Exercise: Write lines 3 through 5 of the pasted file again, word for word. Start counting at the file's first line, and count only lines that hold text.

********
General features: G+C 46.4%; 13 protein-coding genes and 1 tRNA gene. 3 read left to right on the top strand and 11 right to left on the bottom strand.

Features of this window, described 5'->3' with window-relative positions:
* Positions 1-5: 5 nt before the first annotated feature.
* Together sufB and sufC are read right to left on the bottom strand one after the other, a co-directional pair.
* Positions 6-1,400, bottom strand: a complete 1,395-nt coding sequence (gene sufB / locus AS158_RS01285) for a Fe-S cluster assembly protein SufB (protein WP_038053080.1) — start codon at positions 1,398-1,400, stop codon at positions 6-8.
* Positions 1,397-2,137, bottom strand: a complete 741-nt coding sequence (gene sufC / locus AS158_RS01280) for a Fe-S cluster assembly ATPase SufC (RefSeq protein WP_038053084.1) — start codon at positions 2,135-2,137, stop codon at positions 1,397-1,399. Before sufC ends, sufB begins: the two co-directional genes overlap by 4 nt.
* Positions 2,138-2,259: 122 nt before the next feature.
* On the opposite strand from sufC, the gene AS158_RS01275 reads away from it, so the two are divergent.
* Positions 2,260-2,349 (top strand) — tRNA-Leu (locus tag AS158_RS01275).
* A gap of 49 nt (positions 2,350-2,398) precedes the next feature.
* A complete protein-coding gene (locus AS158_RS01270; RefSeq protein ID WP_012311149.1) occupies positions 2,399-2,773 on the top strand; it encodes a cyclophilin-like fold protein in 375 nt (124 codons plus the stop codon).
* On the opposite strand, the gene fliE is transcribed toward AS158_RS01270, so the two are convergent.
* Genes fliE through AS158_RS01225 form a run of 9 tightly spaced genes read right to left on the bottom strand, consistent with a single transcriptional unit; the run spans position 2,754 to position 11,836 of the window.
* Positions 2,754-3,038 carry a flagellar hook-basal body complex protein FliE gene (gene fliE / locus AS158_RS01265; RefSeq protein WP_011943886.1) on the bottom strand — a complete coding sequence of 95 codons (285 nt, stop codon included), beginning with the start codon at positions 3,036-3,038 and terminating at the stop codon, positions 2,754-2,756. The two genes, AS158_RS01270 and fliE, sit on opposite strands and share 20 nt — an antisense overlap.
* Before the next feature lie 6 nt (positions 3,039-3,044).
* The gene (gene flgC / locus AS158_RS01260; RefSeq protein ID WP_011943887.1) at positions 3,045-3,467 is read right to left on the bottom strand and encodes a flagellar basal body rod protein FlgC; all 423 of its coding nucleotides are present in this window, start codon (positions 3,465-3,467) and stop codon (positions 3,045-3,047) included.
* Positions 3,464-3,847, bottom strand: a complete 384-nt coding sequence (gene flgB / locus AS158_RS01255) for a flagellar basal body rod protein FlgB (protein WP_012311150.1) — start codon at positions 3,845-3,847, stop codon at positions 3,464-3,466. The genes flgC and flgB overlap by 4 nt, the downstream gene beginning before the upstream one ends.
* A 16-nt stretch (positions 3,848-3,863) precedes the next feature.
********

* Positions 1-5: 5 nt before the first annotated feature.
* Together sufB and sufC are read right to left on the bottom strand one after the other, a co-directional pair.
* Positions 6-1,400, bottom strand: a complete 1,395-nt coding sequence (gene sufB / locus AS158_RS01285) for a Fe-S cluster assembly protein SufB (protein WP_038053080.1) — start codon at positions 1,398-1,400, stop codon at positions 6-8.